The plaintiffs, Kelly Hallisey of Nassau County, New York, and Brian Williams of Dallas, allege that AOL violated the Fair Labor Standards Act by using volunteers to perform work for the company. The federal law mandates that a minimum wage be paid to employees. The lawsuit was first reported by the New York Times.
AOL Community Leaders are volunteers who perform a number of functions, including chat room monitoring and upholding the company's terms of service agreement. Volunteers have to apply for a position and, if accepted, sign an agreement to commit three to four hours of work per week. However, the volunteers who filed the lawsuit, and others who have filed complaints with the Labor Department, believe they should be financially compensated for their role.
"We are tired of seeing others, like ourselves, being treated like employees of America Online," read a notice on Observers.net, a site created by former AOL volunteers that has become the rallying point for action against the company.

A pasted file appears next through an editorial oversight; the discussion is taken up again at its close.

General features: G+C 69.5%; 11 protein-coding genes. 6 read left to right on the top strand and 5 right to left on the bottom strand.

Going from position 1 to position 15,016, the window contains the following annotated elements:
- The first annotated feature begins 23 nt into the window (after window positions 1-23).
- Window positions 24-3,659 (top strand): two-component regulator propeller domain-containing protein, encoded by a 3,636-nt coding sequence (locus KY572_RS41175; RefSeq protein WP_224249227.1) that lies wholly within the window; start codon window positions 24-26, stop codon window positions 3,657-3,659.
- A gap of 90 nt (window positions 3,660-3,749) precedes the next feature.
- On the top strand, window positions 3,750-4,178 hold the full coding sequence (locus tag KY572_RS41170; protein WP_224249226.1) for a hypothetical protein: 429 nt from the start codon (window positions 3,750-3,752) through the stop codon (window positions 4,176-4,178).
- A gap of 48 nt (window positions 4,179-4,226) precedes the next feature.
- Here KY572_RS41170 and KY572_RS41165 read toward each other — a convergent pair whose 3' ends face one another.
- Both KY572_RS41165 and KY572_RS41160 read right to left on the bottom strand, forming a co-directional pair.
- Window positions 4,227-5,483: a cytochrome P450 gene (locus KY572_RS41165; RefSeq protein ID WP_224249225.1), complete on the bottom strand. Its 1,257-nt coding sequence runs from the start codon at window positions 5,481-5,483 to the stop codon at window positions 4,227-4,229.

"We believe that AOL treats its volunteer staff as a paid staff, forcing timecards, scheduled shifts, reports, and minimum hours onto these remote staff individuals," it continued.
AOL would not comment specifically on the lawsuit. "We have not seen the complaint," said Ann Brackbill, an AOL spokeswoman. "But the Community Leader program reflects industry practices. Community Leaders are volunteers, and the company complies with the law."
Community leaders, sometimes called "guides," are common on the Internet. Many sites, such as GeoCities and iVillage, use a network of volunteers to help users with any questions or problems on their sites. Some companies, such as About.com (formerly the Mining Company), compensate guides with a cut of ad revenue or stock options.
AOL could have to pay up to $20 million if all current and former volunteers jump on the bandwagon and the suit is successful, the Times estimated.
Bloomberg contributed to this report